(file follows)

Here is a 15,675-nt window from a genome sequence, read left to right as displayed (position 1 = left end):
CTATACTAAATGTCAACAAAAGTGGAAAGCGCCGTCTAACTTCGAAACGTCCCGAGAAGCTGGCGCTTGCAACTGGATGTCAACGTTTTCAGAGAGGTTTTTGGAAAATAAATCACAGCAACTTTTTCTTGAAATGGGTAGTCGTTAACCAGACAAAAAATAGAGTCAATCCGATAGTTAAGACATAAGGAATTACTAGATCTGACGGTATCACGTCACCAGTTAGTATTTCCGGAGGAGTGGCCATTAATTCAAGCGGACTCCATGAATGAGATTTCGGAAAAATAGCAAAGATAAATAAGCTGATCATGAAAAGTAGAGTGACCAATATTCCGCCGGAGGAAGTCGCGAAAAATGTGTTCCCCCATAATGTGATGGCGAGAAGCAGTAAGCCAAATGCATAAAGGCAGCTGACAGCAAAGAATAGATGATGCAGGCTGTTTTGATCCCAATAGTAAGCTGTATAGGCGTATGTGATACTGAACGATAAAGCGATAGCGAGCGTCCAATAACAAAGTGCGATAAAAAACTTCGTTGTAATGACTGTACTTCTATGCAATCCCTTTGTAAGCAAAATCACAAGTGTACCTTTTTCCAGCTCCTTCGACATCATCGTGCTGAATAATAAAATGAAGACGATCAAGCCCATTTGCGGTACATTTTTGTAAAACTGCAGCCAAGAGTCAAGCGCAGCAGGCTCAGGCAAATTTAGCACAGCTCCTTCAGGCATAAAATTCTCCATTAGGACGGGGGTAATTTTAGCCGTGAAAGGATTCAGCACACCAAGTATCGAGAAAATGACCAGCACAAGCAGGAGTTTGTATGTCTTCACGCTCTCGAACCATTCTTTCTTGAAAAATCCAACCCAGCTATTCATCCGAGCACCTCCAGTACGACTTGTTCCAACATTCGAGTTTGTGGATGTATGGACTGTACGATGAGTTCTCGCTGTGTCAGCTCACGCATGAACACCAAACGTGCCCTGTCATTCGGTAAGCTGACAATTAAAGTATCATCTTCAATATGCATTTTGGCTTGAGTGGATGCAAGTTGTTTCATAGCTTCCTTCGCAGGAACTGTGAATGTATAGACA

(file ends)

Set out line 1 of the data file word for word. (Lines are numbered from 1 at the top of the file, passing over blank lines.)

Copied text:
Here is a 15,675-nt window from a genome sequence, read left to right as displayed (position 1 = left end):